A World of Water

Fifteen million people live in the tropical marshlands of the Mekong Delta. It’s a world of water with irrigation channels, tributaries and narrow inlets. Our itinerary includes travel by ferry, bus, rowboat, and canoe to get to our stilt-cottage homestay.

At the ferry crossing, I’m shocked by how the locals transport their livestock. Goats on their way to slaughter are strapped upside down against the side of a hot motorbike. They let out an ear-piercing cry and most of the students look away in disgust.

Next, we jump aboard a small powerboat to navigate the islands. The engine quits twice and the driver dives in headfirst to salvage the mechanics. It’s filthy, cold water, and the current is so strong that our guide comes close to losing his head on a buoy that smashes against the side of the boat. Secretly, I’m praying this has nothing to do with the bad luck that Buddha brought me the day before.

Sankes are soaked in rice wine for nine months to make snake wine, and the Vietnamese throw in a scorpion for good measure.
Sankes are soaked in rice wine for nine months to make snake wine, and the Vietnamese throw in a scorpion for good measure.

Snake Wine

Once up and running again, we stop at an island to dine on fresh fruit, snake wine and elephant fish. Rambutans are sweet sticky fruit with a red spiny skin and they taste wonderful with a snake wine elixir.

Hundreds of dead snakes coiled up in a vat of rice wine have been fermenting for up to nine months.

It takes a brave soldier to taste a yellow shot of this bloody mixture but thankfully, it tastes better than it looks. They claim it has aphrodisiac-like qualities but all attractions are lost when I see a Vietnamese crack open a duck egg and swallow a raw living embryo, beak, and all.

Next up, elephant fish and phu pho. Elephant fish doesn’t resemble an elephant at all so I’m not sure how it got its name. It’s a bony fish, fried whole then served standing propped up between two chopsticks.

We’re instructed to peel off its sides and roll the meat in a piece of rice paper with added cucumber slices, mint and basil leaves. We dip the wrap in spicy chili sauce and devour it whole. It’s absolutely delicious but there’s not nearly enough to fill my empty stomach.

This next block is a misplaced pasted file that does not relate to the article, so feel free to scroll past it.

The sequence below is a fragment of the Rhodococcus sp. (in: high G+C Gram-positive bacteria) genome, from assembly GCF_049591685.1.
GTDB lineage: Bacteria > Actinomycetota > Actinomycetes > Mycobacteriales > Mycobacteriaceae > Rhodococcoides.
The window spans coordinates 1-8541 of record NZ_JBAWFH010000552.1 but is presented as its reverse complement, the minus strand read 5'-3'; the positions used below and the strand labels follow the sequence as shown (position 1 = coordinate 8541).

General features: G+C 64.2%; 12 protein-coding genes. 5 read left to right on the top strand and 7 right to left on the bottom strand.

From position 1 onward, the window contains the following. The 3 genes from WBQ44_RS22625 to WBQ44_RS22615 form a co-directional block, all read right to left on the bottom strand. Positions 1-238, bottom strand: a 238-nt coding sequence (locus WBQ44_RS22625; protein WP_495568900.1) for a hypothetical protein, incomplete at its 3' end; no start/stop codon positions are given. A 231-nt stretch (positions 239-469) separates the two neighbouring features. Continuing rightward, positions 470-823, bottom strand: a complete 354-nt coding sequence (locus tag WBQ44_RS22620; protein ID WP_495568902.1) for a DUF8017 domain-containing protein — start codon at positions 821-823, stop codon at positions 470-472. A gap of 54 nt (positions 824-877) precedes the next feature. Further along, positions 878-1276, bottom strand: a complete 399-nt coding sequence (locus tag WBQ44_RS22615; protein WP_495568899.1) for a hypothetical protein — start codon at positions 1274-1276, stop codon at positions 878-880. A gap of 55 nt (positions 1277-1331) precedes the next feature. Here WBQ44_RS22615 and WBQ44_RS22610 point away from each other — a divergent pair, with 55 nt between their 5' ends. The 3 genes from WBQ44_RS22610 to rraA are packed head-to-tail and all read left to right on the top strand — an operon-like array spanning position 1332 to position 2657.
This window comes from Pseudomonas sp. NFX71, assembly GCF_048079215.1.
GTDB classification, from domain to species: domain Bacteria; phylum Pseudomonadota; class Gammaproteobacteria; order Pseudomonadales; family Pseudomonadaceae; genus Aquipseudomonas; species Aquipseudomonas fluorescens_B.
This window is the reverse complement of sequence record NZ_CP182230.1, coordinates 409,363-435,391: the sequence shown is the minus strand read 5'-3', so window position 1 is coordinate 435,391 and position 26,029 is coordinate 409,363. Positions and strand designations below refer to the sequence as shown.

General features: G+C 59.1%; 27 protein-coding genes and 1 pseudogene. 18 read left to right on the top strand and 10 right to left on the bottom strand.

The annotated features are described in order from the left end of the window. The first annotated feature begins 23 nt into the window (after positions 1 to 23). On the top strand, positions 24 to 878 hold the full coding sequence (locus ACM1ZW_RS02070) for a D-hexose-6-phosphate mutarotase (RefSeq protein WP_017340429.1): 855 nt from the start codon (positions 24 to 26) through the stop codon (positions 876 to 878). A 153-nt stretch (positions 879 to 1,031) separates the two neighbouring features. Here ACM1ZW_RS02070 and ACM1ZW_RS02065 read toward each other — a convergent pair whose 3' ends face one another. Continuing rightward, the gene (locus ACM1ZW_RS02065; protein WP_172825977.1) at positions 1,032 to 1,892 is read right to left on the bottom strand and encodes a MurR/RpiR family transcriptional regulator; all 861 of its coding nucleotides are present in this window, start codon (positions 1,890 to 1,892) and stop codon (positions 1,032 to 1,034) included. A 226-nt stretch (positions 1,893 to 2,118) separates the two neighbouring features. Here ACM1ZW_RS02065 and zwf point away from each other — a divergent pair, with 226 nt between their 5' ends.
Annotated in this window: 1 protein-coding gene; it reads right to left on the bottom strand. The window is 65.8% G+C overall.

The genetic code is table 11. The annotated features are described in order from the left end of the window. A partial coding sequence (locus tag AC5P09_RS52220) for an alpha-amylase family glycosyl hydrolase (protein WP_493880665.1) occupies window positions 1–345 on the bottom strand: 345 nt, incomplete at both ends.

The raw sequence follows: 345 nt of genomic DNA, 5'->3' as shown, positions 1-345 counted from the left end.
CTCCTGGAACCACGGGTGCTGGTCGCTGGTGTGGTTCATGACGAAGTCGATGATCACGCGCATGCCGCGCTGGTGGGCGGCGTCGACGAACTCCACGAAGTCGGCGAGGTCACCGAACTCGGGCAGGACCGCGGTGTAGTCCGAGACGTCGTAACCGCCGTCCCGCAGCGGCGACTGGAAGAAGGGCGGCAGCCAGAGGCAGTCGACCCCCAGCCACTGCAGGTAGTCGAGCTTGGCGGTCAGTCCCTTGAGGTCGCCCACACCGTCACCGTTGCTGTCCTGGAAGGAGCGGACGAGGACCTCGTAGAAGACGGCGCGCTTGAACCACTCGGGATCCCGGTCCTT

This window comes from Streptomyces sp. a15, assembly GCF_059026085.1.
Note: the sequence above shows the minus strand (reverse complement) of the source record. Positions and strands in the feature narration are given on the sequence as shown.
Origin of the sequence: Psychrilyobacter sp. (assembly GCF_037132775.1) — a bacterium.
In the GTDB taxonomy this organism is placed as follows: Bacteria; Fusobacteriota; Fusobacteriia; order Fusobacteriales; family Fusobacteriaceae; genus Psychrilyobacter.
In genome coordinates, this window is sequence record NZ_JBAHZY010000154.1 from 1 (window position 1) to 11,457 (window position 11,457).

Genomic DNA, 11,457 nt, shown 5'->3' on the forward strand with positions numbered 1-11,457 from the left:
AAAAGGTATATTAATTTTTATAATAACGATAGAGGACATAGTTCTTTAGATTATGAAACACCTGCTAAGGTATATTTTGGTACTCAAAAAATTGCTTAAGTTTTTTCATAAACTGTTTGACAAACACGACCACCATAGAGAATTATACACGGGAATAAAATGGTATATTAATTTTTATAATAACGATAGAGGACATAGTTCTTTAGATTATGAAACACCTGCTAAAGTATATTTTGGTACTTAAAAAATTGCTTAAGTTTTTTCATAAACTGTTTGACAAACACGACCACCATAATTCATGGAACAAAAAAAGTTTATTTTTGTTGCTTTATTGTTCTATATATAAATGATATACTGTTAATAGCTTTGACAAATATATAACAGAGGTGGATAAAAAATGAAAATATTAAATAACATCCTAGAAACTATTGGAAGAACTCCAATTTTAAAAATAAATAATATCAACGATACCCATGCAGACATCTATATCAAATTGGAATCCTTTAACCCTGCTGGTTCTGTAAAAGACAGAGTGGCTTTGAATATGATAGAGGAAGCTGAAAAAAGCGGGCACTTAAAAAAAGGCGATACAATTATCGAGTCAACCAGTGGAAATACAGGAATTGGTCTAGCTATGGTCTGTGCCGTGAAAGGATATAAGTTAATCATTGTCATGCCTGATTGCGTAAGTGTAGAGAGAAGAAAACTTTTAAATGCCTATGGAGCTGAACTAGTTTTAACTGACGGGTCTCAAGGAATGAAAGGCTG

Vietnamese noodle soup or phu pho is an Asian-style broth filled with delicate rice noodles, fresh snow peas, shiitake mushrooms, and pungent herbs. It satisfies the rest of my cravings and then it’s off to the Mekong River’s floating markets or Cuu Long in Vietnamese.

Floating merchants in the Cai Rang market
Floating merchants in the Cai Rang market.

A Floating Supermarket

On the boat, we anchor for an hour and watch hundreds of little canoe-shaped crafts piled high, dangerously close to sinking, trading goods on the Cai Rang delta.

The Phung Hiep floating market is the biggest in Vietnam but Cai Rang is a photographer’s delight as well. Hundreds of motorized craft with steering wheels at the helm dock against each other trading goods.

This is the life-blood of southern Vietnam and commerce and traditional trading has thrived for centuries.

Long bamboo poles are attached to the roof of the boat with examples of what the merchant is selling. A head of lettuce, an article of clothing, an empty can of pop, it’s a high-flying grocery clothesline that can be seen for miles. A couple of boats with fresh pineapple drinks pull up alongside us and show the students how to peel the exotic fruit.

At night we hunker down in our floating hotel on stilts. It’s positioned on a busy narrow stretch of the Mekong and fish-pole motorboats traverse it throughout the night.

The author with a reptilian friend
The author with a reptilian friend.

Shooting Stars in a Crystal Night

Between the noisy boats, croaking bullfrogs and miserable heat, I’m hours away from sleep. Our beds are dressed with blue insect nets to stop the mosquitoes from biting but I’m taking malaria medication, so I risk sleeping under the stars in a hammock.

Shooting stars in a crystal clear night segue into an early morning fog that blankets the river like a painting. The dirty Mekong is no place to swim but the students make it their private bathing hole. Minutes later a heavy monsoon shower drenches the rest of us.

With the last sound of the horn, everyone jumps aboard the M/V Explorer, back down the Saigon, excited about further adventures in Hong Kong, Beijing, Japan, and Hawaii, soon to come!